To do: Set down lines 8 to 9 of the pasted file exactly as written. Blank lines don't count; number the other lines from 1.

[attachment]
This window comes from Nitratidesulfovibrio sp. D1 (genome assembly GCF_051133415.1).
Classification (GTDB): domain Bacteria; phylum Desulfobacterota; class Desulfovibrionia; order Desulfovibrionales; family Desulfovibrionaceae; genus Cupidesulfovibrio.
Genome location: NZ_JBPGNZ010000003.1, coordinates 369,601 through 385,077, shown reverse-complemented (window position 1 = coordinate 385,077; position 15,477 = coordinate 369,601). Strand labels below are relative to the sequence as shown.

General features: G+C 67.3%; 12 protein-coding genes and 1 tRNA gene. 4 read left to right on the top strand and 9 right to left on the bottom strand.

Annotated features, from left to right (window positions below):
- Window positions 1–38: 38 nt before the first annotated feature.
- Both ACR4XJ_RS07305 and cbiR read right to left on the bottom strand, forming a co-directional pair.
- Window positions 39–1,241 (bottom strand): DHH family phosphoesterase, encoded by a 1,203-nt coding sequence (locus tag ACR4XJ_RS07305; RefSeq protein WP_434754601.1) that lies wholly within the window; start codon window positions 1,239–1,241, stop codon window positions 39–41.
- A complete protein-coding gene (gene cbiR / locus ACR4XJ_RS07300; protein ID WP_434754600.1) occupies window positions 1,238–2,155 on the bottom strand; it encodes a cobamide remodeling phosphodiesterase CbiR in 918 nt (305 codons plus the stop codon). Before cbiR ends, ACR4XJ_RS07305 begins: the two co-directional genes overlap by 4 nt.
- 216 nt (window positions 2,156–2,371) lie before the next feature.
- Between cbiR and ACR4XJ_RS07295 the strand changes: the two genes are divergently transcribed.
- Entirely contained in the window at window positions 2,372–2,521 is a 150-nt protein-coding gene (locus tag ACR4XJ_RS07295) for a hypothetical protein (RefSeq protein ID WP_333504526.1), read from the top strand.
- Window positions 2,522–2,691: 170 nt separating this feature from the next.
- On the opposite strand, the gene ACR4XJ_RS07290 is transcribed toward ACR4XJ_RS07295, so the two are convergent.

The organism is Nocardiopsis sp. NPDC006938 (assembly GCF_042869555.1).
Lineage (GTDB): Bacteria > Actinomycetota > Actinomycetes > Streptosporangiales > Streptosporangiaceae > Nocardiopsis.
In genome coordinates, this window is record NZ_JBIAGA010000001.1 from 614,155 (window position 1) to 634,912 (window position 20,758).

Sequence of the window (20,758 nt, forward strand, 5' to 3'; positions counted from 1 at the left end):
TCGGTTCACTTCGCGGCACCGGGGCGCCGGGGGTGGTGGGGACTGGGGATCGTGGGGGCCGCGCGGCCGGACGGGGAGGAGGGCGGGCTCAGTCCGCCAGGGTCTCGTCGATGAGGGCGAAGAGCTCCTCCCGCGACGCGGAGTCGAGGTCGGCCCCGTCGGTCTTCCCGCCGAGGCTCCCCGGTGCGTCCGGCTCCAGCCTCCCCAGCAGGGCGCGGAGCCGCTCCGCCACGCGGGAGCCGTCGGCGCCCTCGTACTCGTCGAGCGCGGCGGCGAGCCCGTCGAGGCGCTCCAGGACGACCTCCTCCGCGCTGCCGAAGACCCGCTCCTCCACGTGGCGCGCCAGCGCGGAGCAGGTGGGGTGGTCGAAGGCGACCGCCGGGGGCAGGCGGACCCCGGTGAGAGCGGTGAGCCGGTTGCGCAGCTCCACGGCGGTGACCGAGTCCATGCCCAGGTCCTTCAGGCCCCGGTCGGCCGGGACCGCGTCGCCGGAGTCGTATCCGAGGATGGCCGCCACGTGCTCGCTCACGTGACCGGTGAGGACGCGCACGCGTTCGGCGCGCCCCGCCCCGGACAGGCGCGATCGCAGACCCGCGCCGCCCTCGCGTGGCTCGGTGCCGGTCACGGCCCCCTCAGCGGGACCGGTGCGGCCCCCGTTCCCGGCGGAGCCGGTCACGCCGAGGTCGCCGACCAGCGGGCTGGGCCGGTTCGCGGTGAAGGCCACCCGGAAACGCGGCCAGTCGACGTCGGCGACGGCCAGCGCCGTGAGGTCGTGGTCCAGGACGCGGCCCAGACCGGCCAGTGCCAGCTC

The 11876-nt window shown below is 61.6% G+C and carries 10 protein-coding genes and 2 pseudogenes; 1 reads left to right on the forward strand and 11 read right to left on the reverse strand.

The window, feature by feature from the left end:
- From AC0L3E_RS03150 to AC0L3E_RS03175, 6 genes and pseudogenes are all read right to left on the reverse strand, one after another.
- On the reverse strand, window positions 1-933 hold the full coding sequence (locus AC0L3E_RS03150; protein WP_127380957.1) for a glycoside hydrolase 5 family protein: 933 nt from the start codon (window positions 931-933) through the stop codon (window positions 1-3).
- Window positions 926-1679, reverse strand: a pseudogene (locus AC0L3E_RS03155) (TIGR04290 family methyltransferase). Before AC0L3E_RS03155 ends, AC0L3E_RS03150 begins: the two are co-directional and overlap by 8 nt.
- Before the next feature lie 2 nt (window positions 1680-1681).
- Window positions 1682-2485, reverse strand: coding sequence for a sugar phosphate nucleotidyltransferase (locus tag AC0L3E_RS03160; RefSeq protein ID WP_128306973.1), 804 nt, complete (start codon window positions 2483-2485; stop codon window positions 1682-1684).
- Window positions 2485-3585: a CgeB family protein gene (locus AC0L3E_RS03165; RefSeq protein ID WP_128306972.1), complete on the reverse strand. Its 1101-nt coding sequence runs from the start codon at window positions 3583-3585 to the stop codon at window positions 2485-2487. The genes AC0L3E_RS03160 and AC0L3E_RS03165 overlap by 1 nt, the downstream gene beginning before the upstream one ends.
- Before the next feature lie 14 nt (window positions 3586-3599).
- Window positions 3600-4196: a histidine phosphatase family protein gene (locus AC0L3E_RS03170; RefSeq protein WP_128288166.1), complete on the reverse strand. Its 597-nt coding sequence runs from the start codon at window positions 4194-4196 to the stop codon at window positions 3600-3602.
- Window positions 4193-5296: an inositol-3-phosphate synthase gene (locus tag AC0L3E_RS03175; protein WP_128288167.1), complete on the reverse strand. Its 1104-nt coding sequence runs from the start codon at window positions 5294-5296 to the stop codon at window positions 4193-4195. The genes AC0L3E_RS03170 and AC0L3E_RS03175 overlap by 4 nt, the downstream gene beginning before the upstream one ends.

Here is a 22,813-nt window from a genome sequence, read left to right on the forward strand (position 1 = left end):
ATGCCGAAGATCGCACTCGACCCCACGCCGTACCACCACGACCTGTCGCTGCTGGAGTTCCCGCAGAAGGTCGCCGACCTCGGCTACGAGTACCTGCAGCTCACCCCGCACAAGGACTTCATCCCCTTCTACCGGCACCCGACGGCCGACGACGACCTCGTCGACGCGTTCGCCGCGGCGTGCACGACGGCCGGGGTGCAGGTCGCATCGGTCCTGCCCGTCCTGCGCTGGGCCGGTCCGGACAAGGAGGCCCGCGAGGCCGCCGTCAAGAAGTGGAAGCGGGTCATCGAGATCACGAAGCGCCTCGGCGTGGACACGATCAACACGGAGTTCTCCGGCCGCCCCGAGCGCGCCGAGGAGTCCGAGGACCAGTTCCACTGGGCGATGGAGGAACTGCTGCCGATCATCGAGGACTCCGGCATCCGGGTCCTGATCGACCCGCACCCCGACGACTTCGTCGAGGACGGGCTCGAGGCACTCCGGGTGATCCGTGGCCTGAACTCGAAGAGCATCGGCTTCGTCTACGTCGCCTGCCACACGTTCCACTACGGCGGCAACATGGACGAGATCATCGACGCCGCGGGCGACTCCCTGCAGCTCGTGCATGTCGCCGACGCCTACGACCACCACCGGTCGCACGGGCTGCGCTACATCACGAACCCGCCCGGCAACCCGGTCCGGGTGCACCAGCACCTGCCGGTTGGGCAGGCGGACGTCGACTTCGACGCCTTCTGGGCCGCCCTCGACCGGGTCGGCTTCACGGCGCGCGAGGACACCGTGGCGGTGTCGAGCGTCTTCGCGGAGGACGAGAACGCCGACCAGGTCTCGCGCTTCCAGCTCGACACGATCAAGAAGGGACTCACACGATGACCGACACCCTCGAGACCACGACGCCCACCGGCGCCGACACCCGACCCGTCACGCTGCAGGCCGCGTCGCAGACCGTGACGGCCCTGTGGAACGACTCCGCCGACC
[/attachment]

- Window positions 39–1,241 (bottom strand): DHH family phosphoesterase, encoded by a 1,203-nt coding sequence (locus tag ACR4XJ_RS07305; RefSeq protein WP_434754601.1) that lies wholly within the window; start codon window positions 1,239–1,241, stop codon window positions 39–41.
- A complete protein-coding gene (gene cbiR / locus ACR4XJ_RS07300; protein ID WP_434754600.1) occupies window positions 1,238–2,155 on the bottom strand; it encodes a cobamide remodeling phosphodiesterase CbiR in 918 nt (305 codons plus the stop codon). Before cbiR ends, ACR4XJ_RS07305 begins: the two co-directional genes overlap by 4 nt.